Judge Shields Web Domains of Iran, Syria

     WASHINGTON (CN) – Web domains owned by Iran, Syria and North Korea are not available to victims of terror attacks seeking to collect substantial money judgments, a federal judge ruled.
     The numerous plaintiffs that are spread out over multiple cases issued writs of attachment to ICANN, short for the Internet Corp. for Assigned Names and Numbers,
     over the states’ property, and moved for discovery on the matter.
     U.S. District Judge Royce Lamberth denied the motion and granted ICANN’s motion to quash on Nov. 10.
     “There is little authority on the question of whether Internet domain names may be attached in satisfaction of a judgment,” one of the seven identical rulings Lamberth issued on the matter states. “Indeed, no reported decision of any American court appears to have decided the specific issue of whether a [country code top level domain] may be attached.”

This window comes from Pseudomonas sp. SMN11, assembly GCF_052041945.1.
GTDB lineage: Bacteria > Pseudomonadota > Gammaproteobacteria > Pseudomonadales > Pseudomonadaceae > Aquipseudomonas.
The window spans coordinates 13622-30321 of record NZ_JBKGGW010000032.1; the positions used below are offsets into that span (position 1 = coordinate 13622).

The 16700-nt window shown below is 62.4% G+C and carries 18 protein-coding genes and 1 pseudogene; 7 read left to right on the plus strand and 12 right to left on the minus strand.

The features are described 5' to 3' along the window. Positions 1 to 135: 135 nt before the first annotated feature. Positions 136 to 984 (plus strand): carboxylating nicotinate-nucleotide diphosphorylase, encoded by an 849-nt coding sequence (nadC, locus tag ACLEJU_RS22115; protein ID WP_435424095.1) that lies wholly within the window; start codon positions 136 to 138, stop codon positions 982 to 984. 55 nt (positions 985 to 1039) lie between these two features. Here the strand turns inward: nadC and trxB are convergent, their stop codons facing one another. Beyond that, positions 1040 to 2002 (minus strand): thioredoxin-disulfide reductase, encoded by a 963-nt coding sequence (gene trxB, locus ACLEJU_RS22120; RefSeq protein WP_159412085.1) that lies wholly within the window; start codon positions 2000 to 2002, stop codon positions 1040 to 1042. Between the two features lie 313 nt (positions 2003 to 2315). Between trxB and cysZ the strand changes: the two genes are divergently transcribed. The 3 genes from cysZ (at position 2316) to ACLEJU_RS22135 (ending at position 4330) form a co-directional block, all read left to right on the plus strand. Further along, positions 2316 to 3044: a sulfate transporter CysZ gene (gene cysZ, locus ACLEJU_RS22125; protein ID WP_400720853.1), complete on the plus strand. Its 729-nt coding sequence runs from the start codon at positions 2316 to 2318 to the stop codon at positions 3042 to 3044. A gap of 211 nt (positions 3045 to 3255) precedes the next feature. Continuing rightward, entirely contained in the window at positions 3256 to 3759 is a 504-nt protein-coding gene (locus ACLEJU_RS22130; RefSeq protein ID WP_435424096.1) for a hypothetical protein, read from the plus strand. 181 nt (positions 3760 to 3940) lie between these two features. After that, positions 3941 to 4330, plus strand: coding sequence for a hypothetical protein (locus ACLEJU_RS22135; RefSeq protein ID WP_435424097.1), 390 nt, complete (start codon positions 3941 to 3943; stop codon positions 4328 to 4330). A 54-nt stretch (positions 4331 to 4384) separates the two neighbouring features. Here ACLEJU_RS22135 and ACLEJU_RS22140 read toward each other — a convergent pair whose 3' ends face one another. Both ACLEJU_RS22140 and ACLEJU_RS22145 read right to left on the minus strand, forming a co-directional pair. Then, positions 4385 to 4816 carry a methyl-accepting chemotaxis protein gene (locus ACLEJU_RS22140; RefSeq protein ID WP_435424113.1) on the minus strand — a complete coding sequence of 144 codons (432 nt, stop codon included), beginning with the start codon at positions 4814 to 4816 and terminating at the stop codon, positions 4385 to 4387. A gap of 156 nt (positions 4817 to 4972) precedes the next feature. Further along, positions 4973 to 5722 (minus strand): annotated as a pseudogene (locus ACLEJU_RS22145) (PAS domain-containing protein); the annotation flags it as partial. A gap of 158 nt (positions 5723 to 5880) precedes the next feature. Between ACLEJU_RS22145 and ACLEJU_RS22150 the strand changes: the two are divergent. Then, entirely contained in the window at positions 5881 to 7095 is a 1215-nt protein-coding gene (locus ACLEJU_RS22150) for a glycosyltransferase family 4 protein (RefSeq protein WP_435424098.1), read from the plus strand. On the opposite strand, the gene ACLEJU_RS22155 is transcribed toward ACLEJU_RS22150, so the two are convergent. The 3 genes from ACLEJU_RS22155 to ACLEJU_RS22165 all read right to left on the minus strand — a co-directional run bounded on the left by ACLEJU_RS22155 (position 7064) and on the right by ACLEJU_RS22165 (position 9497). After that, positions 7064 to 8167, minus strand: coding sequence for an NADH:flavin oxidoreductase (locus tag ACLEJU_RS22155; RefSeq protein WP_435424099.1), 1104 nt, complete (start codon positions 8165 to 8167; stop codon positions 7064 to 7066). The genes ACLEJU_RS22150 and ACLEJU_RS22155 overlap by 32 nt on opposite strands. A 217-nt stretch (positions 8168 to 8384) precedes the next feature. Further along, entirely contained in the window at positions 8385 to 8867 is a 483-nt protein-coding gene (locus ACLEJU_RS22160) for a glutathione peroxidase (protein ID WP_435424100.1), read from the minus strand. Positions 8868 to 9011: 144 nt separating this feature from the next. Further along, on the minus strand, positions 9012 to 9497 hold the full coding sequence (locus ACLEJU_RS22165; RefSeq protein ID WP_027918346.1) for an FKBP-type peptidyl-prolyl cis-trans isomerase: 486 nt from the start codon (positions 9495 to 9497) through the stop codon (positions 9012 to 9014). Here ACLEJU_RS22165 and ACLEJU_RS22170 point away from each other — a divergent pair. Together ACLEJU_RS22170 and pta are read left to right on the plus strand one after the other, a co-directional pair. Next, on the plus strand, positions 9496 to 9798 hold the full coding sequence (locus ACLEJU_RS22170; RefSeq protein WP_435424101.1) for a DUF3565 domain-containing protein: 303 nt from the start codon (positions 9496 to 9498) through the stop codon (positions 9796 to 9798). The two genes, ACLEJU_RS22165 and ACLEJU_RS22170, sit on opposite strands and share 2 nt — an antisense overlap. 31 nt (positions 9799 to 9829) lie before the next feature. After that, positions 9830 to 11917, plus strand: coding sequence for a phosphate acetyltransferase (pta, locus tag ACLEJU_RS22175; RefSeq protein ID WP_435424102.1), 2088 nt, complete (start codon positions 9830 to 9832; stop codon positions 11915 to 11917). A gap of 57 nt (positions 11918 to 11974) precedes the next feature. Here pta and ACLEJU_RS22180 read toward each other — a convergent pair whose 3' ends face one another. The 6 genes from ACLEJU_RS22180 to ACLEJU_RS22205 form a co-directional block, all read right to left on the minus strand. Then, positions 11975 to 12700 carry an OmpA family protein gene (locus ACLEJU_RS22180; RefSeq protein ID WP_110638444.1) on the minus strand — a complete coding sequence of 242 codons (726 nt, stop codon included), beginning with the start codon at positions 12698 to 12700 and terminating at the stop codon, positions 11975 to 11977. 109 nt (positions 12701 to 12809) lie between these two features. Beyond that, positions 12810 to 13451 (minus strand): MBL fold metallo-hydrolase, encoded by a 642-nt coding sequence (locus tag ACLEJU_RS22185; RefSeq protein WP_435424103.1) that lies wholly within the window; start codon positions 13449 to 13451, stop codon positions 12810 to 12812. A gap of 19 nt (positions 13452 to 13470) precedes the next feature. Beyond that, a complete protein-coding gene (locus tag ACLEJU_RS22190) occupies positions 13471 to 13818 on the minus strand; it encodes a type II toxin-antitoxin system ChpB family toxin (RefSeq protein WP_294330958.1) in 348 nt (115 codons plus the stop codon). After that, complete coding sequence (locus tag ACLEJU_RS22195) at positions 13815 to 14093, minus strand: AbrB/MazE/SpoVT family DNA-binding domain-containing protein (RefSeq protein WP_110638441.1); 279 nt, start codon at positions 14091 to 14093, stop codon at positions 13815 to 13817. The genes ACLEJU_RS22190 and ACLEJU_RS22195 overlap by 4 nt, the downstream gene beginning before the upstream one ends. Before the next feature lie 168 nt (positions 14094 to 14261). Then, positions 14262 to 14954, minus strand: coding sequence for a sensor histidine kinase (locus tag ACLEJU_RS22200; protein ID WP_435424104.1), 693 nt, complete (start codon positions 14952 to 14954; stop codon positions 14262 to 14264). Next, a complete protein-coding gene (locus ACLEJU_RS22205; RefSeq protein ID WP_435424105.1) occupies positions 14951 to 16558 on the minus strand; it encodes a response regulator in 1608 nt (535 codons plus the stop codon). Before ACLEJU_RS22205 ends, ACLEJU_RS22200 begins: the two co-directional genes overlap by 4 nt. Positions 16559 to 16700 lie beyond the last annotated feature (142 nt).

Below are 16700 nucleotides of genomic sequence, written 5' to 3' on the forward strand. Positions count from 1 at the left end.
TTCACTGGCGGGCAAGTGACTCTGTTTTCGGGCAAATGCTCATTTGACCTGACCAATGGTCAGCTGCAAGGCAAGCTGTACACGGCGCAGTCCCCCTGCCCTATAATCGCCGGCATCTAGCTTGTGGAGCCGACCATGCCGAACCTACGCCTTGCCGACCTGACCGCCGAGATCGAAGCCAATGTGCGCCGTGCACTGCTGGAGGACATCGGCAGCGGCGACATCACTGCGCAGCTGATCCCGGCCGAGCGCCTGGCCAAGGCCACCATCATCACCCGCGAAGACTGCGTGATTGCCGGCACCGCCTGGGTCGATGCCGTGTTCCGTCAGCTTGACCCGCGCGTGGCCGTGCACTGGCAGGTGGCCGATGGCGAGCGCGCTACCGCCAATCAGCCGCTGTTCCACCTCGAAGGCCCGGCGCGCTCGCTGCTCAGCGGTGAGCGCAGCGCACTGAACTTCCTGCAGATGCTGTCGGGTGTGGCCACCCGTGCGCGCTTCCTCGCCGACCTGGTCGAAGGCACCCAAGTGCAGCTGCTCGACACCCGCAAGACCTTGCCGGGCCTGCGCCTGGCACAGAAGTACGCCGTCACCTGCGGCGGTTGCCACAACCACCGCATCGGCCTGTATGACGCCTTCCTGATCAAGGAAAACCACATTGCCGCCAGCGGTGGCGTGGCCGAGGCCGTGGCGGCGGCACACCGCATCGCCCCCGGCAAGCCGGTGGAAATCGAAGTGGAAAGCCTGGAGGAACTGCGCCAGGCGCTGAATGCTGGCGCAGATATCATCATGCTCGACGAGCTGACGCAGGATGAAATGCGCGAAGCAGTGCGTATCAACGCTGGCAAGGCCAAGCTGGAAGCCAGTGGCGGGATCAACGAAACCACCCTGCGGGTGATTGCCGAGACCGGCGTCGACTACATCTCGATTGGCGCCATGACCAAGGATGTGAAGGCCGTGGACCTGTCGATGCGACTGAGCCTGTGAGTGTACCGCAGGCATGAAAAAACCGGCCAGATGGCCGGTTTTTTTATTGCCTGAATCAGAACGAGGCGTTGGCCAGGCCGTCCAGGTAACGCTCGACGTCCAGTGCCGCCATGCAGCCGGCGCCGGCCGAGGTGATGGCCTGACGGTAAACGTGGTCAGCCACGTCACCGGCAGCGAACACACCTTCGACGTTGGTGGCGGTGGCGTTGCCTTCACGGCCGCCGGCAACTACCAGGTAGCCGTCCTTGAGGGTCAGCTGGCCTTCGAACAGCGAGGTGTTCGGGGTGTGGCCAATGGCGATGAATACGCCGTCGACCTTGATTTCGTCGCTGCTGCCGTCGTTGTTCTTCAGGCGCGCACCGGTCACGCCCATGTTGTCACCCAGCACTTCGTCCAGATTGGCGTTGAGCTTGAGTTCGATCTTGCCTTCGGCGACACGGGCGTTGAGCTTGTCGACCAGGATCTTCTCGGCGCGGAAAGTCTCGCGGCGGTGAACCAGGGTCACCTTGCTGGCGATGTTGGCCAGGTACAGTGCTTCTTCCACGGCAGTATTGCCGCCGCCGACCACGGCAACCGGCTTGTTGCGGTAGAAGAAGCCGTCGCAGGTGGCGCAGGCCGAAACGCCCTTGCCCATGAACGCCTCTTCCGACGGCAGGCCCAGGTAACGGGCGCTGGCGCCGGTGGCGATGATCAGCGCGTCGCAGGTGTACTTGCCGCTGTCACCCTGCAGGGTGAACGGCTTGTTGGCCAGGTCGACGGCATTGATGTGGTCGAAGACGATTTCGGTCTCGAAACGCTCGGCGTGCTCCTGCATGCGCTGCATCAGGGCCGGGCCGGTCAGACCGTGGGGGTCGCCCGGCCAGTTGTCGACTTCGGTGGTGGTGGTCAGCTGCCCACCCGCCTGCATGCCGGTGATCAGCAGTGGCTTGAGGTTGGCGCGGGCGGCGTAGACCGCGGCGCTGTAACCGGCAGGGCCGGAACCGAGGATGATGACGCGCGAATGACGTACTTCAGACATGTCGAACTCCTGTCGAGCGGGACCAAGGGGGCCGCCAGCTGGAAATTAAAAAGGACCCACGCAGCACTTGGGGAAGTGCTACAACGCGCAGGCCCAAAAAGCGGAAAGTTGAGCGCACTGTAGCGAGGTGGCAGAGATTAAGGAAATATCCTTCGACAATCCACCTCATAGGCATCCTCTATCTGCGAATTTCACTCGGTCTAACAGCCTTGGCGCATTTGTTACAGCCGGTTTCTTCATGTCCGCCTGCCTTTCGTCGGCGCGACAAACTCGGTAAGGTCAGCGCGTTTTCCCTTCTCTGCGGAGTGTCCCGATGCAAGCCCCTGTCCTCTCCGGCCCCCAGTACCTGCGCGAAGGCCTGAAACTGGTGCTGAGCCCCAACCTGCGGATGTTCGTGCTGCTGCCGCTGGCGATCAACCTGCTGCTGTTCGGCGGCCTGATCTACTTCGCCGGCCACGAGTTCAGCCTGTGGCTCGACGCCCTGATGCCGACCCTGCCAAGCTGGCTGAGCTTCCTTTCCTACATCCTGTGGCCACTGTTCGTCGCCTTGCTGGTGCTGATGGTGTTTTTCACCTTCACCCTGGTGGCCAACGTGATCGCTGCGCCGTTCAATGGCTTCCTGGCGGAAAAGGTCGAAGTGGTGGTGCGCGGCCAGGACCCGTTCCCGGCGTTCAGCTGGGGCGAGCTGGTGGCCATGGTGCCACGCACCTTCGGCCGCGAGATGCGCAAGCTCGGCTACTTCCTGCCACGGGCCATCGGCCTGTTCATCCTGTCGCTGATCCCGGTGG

ICANN – a nonprofit corporation that performs the Internet Assigned Numbers Authority functions under a U.S. government contract – could theoretically sweep out the countries’ domains from them, but Lamberth cited precedent by the Virginia Supreme Court that forbids garnishing a web domain name to satisfy a debt.

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